After your family have unbuttoned their jeans and retired for the day, let the turkey cool within one to two hours, then cover and refrigerate immediately.

Despite what you might have been told, you won’t be finishing off the turkey for a week after Christmas. It’s recommended that you use leftovers within 48 hours or you run the risk of ingesting bacteria.  

Keep your guests happy and your Christmas salmonella and germ free! Wipe your surfaces, separate raw from cooked, and your guests will leave happy after they’ve eaten the entire contents of your fridge.

Germ Hotspots in the Bathroom: Effective Cleaning

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Every bathroom is home to germs. They thrive in the conditions a damp, warm room presents. The invisible invaders are easy to target in conventional ways, but bleaching your toilet once a week isn’t enough! From your shower curtain to your toothbrush, germ hotspots pulse throughout your bathroom. Cleaning effectively is important to staying healthy and avoiding a range illness. Common bathroom germs can cause diarrhea and a whole host of other nasty symptoms. With this in mind we’ve put together some of the germs favourite homes and how to send them packing:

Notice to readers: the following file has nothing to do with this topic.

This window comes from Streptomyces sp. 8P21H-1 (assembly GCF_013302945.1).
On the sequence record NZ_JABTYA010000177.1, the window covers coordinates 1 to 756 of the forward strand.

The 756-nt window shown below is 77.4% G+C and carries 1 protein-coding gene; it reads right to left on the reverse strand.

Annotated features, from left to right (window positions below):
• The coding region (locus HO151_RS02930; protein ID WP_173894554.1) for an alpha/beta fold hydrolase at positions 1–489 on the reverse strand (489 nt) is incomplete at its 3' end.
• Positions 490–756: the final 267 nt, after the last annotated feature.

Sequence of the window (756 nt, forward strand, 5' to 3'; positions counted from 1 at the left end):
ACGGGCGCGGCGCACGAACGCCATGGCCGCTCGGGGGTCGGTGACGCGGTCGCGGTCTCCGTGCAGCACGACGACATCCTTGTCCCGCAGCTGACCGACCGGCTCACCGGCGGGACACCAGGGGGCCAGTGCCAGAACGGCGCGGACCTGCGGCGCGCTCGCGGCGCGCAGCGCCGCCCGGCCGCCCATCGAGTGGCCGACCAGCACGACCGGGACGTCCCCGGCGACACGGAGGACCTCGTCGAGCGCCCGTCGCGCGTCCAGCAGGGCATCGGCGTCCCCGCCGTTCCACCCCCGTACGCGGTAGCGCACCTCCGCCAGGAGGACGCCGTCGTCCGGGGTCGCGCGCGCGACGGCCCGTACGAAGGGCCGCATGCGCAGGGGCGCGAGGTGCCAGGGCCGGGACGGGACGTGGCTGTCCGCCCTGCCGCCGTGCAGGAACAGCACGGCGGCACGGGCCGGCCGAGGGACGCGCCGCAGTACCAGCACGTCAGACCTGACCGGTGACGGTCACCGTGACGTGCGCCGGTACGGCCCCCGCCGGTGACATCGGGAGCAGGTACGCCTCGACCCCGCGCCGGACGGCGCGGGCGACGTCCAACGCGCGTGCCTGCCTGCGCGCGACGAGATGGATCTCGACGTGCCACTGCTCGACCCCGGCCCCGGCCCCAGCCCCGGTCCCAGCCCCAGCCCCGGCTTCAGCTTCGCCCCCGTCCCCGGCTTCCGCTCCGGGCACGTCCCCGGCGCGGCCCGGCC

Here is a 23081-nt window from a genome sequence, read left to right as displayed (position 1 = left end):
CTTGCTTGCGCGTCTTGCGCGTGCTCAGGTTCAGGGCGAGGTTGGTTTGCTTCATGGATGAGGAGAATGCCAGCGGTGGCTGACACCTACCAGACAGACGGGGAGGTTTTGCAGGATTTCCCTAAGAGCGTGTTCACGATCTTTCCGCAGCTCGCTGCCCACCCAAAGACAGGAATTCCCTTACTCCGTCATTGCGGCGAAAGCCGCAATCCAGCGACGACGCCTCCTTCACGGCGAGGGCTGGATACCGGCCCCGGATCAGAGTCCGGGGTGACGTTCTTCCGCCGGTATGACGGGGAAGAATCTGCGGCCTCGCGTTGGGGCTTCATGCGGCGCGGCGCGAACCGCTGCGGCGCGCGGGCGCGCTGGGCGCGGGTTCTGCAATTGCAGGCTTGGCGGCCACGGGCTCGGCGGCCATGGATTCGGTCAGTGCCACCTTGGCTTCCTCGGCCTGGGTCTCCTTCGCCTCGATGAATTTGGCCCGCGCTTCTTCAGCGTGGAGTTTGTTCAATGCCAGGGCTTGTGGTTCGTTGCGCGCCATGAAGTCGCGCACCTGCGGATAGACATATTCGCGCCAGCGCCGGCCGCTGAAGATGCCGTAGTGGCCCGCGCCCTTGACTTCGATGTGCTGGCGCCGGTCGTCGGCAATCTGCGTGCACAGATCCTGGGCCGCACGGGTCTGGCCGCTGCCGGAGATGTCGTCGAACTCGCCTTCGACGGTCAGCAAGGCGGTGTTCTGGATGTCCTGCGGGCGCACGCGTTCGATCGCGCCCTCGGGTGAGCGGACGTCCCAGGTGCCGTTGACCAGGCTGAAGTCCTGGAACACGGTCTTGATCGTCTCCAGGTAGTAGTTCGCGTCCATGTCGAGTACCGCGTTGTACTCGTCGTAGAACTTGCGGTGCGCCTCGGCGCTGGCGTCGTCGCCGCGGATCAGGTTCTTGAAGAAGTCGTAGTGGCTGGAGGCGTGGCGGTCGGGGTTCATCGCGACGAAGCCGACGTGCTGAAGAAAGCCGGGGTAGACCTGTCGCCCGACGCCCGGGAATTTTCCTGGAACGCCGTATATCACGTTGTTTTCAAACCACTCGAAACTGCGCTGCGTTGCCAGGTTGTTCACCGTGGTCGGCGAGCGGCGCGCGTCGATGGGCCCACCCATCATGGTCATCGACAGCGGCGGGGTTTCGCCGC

The first point of call is touch points. These are locations in your bathroom that people commonly touch, creating a space where the build up can become dangerous. Door handles, flushes and taps are all examples of touch points. They are best tackled with a disinfectant spray or wipe. Allow the formula to sit for a couple of minutes before wiping clean in order to allow the chemical to work.